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7 avril 2016 4 07 /04 /avril /2016 16:02

Chhith Sam Ath, Directeur de la branche cambodgienne du World Wildlife Fund

Le Cambodge, dont les populations de tigres sont, au mieux, résiduelles (dernier animal observé via caméra piège le 29 novembre 2007), engage un plan de réintroduction ambitieux, dont les premières étapes interviendront en 2017 ou 2018, suivant l'efficience des mesures préalables de sécurisation. Les négociations sont engagées avec les indiens, les malaisiens et les thaïlandais pour introduire au moins 7 à 8 tigres dans les forêts protégées de Mondulkiri où ils pourront se reproduire et augmenter leurs effectifs. Bangkok Post, ce jour. "Cambodia to repopulate forests with tigers from abroad".


Cambodia has unveiled a plan to reintroduce tigers from abroad into the dry forests of the country, where the big cat has become virtually extinct thanks to poaching, conservation officials said.

Between 20 and 50 tigers were believed to exist in Cambodia's forests, but years of illegal poaching -- of the tigers as well as their prey -- led to a dramatic decline in their population. The last tiger spotted in Cambodia was seen in 2007 by camera trap -- a hidden camera that is remotely triggered by the movement of animals -- in the forests of eastern Mondulkiri province, the WWF conservation group said in a statement.

"Today, there are no longer any breeding populations of tigers left in Cambodia, and they are therefore considered functionally extinct," it said.

The statement was released at a joint news conference by representatives of the government, WWF and the Wildlife Alliance, another conservation group.

Keo Omaliss, a government official in charge of wildlife, said Cambodia is considering negotiating with the governments of India, Malaysia and Thailand to bring at least seven to eight tigers to live in the protected forests of Mondulkiri so they can breed and repopulate the forests.

"This would be the world's first transnational tiger reintroduction and will be based on best practices developed from successful tiger reintroductions within India," the WWF statement said. The plan was approved by Cambodia's government on March 23.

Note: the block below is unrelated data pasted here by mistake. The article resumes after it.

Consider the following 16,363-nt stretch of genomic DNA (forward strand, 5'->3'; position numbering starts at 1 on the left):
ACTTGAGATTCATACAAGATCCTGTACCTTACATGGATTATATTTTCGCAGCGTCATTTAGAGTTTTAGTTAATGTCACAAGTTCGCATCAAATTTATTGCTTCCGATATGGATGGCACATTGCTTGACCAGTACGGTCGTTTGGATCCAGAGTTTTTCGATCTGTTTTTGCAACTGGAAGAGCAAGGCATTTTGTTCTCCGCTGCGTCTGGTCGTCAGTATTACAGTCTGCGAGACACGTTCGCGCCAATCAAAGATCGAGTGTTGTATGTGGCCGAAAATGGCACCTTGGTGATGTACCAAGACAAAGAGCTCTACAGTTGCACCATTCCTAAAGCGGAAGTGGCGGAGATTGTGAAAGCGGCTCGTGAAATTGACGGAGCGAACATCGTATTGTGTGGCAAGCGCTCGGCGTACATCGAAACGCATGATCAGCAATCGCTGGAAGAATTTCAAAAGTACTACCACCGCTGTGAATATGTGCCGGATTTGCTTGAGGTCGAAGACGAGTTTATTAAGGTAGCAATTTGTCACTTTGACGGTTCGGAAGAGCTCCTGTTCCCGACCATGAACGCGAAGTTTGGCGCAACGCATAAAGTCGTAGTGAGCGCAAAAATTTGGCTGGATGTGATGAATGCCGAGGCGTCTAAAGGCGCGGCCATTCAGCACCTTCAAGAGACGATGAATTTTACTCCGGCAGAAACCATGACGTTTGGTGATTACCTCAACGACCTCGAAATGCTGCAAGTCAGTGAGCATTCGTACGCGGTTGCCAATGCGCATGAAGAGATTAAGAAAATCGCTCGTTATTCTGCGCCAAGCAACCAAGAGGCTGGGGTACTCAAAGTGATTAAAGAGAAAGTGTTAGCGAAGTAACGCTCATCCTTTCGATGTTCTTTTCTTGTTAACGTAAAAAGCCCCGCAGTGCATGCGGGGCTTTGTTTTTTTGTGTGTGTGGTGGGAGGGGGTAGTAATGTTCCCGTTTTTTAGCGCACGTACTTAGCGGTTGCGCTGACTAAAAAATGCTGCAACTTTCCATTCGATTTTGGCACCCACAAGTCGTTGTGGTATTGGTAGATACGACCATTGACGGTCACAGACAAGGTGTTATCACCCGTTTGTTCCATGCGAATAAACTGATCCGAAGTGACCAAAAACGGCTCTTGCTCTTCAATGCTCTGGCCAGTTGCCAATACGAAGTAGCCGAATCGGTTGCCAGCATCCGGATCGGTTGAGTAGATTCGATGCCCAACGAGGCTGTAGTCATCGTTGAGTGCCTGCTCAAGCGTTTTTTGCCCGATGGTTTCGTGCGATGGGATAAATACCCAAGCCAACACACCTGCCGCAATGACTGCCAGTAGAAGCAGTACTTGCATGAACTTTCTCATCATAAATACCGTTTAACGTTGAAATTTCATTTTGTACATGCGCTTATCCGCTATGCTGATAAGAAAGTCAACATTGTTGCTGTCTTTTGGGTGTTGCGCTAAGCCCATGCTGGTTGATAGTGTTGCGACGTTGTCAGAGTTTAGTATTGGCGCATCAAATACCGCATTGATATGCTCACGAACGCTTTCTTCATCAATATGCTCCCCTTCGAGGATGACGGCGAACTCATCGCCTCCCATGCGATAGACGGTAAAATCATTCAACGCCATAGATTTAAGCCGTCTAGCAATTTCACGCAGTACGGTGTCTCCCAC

The plan is to bring in the tigers after two years because Cambodia needs to resolve related issues such as poaching and rebuilding the population of tiger prey, which will be needed to sustain a tiger population, said Chhit Sam Ath, the director of WWF-Cambodia.

He said the arrival of the tigers could be pushed back to 2018 if the preservation efforts are not completed by 2017.

"Tigers are an iconic species and part of our natural heritage," he said. "To bring tigers back to Cambodia would be the biggest conversation feat of its kind and would support the conversation efforts of the whole landscape."

The entire plan will cost $20 million to $50 million, which will come from donor countries.

After the Khmer Rouge's brutal rule in the 1970s left Cambodia devastated, poor rural dwellers scoured the forests for wildlife. Much of what was found was sold to traders connected to China, where many wild animals, including tigers, are believed to possess medical and sex-enhancing properties.

Actualisation, 15 Avril. The Hindu. Jacob Koshy. "Indian tigers may replenish Cambodian forests.

Cambodia is looking to India to bring wild tigers back to its forests where they were declared “functionally extinct” recently. The Southeast Asian country is trying to get some tigers from India introduced into its eastern region. A formal proposal from Cambodia is likely later this year.

“We are in talks…for six female tigers and two males and we expect more discussions on it this year,” Sokhun TY, Secretary of State, Ministry of Agriculture, Forestry and Fisheries, Cambodia, told The Hindu.

India has said it is open to the idea, but wants several conditions for the safety of the tigers to be addressed. “We await a formal proposal and have to think of several aspects. Safety, adaptability to the forests there, risks that our tigers could face are some,” said Ashok Lavasa, Secretary, Ministry of Environment, Forests and Climate Change. “There is no specific timeline.”

Cambodia’s dry forests bear similarities to India’s, but conservation biologists say they may not be conducive in terms of low prey density and lax enforcement of anti-poaching laws.

Key deer species that serve as prey were absent and generally “much lower than in ecologically similar sites in South Asia” in Eastern Cambodia, say Thomas N.E. Gray and colleagues, in a research publication.

Other experts are concerned about Cambodia’s inability to rein in poaching. “Twenty-six tigers have been killed in the last three months even in India, so what can we expect in Cambodia,” asks Tito Joseph, Programme Manager, Wildlife Protection Society of India.

A report by the World Wide Fund for Nature (WWF) says that though there are genetic variations in Asian tigers (Bengal, Malayan, Indochinese and Amur), the big cats from India or Nepal are best suited for the Cambodia plan as they are likely to acclimatise to dry forests.

After the tiger was declared “functionally extinct” in Cambodia by the WWF, that country is contemplating a $50 million (Rs. 32.5 crore) programme to improve enforcement and restore tiger populations.

MD Madhusudan, a wildlife expert at the Nature Conservation Foundation said the idea of sending Indian tigers to the South-east Asian country wasn’t outrageous. “Science must decide the right kind of tiger (breeding/non breeding) that could be introduced. As long as the timing is right, it could work.”

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